Archive for April, 2012|Monthly archive page

The Grind

I’ve been pretty quiet on the blog front for a goodly number of months now. Yes, I’ve been struggling to have enough energy, stamina, to write – but that’s not really it. Really, it’s that I’ve been pulling my punches. I’ve been avoiding going within too much, delving too deep. Writing forces me to turn a pretty glaring light on sometimes – and I’ve not liked the sight every time I’ve flicked the switch lately.

Doc called me on something, at our last visit. His argument:

“How come you feel that it would be OK, it would be justifiable, to choose to postpone pregnancy, or forgo it altogether, if you had a physical illness – such as a uterine problem, or severe anemia – because you recognize that you would never choose to knowingly potentially endanger a fetus; and yet you don’t feel that it’s OK, it’s acceptable, to do the same due to a mental illness? That a pregnant mother experiencing chronic sleep disruption, poor appetite, debilitating mood swings, anxiety-induced breathing difficulties doesn’t pose the same level of potential danger to the unborn? How come you can come to terms with having a physical illness affect your reproductive choices, but not a mental illness?”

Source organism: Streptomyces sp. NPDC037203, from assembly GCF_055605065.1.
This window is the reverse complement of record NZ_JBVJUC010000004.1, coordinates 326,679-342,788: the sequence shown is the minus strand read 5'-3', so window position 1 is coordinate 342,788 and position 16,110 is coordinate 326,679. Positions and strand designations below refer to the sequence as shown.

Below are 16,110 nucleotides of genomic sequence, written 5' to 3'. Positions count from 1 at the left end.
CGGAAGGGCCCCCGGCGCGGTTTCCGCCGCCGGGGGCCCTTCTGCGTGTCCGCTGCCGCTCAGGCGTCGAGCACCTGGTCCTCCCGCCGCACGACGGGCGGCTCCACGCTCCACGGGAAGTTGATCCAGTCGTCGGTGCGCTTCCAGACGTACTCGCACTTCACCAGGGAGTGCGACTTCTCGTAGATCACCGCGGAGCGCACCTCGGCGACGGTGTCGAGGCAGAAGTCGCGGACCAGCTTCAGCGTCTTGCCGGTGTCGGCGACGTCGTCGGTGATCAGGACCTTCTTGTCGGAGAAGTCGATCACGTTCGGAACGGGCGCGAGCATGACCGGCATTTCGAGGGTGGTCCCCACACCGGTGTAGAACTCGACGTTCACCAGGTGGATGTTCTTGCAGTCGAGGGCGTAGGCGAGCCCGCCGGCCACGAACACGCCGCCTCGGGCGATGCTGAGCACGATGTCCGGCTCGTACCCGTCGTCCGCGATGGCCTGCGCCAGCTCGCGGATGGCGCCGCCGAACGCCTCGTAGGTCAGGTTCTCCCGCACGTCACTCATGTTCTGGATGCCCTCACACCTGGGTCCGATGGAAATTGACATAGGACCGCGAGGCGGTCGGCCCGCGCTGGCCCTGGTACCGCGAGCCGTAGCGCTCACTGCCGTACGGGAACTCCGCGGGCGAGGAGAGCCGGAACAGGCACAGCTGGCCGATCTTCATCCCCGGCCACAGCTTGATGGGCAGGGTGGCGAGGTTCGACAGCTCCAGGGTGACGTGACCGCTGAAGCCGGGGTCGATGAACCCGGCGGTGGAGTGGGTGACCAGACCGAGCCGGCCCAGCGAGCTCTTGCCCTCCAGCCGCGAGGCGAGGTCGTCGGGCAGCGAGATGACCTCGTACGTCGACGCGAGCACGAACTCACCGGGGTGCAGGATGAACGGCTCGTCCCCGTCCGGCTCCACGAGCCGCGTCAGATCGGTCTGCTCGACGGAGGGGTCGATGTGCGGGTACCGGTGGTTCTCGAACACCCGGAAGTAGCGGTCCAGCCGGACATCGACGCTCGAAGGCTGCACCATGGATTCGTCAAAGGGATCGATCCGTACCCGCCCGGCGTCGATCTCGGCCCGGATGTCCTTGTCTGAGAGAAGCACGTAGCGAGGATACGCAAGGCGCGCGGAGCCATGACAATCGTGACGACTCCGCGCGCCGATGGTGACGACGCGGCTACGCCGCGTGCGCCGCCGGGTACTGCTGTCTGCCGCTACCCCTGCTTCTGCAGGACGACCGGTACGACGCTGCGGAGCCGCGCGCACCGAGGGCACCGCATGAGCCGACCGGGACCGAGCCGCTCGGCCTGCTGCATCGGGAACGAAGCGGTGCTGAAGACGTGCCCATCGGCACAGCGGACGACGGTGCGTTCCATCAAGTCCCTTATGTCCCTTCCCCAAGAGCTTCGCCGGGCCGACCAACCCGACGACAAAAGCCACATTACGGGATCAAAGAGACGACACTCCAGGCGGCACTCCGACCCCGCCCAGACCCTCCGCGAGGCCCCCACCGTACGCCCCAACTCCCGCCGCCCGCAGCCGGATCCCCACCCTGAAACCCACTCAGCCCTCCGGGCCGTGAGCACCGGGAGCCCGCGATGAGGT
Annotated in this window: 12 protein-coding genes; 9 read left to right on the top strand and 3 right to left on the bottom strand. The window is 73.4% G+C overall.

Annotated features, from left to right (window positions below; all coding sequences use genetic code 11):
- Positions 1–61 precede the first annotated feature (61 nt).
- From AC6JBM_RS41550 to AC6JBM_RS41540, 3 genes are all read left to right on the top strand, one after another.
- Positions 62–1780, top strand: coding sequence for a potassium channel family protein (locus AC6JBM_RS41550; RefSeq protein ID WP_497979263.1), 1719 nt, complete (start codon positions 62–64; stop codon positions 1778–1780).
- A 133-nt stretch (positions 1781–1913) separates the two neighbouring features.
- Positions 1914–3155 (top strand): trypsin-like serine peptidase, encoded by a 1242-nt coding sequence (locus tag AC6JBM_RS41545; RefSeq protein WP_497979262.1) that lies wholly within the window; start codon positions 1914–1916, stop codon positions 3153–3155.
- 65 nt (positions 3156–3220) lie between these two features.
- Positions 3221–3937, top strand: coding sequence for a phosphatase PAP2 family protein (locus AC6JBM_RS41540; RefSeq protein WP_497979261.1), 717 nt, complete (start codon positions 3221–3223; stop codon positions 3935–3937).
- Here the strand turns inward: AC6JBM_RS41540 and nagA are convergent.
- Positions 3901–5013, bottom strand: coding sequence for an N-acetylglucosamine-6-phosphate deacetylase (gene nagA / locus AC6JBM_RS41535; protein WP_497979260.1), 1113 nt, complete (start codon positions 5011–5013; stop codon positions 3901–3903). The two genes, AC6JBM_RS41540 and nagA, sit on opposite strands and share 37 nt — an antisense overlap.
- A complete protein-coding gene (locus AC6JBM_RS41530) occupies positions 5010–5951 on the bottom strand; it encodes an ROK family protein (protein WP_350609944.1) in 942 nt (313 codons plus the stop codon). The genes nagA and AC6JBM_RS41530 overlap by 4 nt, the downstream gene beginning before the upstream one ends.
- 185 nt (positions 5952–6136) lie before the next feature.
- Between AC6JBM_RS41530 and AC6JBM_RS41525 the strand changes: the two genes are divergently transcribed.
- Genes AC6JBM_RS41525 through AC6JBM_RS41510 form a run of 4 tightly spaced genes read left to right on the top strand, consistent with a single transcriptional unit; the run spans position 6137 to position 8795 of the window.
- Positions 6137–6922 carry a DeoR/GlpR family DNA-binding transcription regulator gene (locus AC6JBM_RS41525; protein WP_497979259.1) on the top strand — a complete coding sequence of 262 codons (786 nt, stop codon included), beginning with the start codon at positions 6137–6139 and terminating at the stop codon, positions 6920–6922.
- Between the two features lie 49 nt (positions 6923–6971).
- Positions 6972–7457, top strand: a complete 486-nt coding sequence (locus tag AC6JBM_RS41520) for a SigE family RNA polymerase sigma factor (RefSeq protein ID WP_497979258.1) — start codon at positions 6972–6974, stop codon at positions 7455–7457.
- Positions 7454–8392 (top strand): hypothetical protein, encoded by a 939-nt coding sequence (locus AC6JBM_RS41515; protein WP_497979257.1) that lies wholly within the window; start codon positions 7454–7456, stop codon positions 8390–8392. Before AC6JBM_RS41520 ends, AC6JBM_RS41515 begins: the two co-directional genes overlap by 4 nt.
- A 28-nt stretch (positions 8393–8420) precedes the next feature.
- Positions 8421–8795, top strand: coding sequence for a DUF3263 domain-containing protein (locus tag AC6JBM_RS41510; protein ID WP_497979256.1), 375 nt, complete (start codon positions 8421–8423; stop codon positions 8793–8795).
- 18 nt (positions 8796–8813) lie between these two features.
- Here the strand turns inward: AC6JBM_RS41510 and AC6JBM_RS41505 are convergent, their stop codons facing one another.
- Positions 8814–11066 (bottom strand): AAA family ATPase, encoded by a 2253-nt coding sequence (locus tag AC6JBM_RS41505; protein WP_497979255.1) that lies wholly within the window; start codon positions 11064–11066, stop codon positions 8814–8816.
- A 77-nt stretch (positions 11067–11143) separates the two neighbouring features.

So, it turns out, that I carry that mental-illness-does-not-equal-real-illness stigma after all.

I’ve been so doggedly determined to not let my depression get the upper hand for so many years now, that I’ve delegitimized my needs.

The session ended with Doc wresting a promise from me to consider putting my next potential pregnancy on hold, just for a while, a month or three or six, until I felt that my mental health was stable enough not to unduly affect my physical health.

I fear this.